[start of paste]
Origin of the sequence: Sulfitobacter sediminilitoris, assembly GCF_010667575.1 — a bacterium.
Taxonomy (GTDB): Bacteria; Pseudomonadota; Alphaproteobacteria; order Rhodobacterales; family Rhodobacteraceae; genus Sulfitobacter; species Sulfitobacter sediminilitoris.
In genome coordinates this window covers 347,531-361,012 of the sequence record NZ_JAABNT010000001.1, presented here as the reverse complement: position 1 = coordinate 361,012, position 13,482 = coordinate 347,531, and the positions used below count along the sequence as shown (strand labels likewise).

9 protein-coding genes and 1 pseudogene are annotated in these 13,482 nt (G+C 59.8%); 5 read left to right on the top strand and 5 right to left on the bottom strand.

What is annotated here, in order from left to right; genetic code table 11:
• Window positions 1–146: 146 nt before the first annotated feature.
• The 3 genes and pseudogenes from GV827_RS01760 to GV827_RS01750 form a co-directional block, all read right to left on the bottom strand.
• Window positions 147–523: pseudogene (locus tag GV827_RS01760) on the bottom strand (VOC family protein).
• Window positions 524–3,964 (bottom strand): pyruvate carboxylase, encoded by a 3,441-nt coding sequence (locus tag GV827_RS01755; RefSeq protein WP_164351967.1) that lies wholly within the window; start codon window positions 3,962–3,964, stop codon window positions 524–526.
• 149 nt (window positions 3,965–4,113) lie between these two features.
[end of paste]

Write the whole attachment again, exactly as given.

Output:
Origin of the sequence: Sulfitobacter sediminilitoris, assembly GCF_010667575.1 — a bacterium.
Taxonomy (GTDB): Bacteria; Pseudomonadota; Alphaproteobacteria; order Rhodobacterales; family Rhodobacteraceae; genus Sulfitobacter; species Sulfitobacter sediminilitoris.
In genome coordinates this window covers 347,531-361,012 of the sequence record NZ_JAABNT010000001.1, presented here as the reverse complement: position 1 = coordinate 361,012, position 13,482 = coordinate 347,531, and the positions used below count along the sequence as shown (strand labels likewise).

9 protein-coding genes and 1 pseudogene are annotated in these 13,482 nt (G+C 59.8%); 5 read left to right on the top strand and 5 right to left on the bottom strand.

What is annotated here, in order from left to right; genetic code table 11:
• Window positions 1–146: 146 nt before the first annotated feature.
• The 3 genes and pseudogenes from GV827_RS01760 to GV827_RS01750 form a co-directional block, all read right to left on the bottom strand.
• Window positions 147–523: pseudogene (locus tag GV827_RS01760) on the bottom strand (VOC family protein).
• Window positions 524–3,964 (bottom strand): pyruvate carboxylase, encoded by a 3,441-nt coding sequence (locus tag GV827_RS01755; RefSeq protein WP_164351967.1) that lies wholly within the window; start codon window positions 3,962–3,964, stop codon window positions 524–526.
• 149 nt (window positions 3,965–4,113) lie between these two features.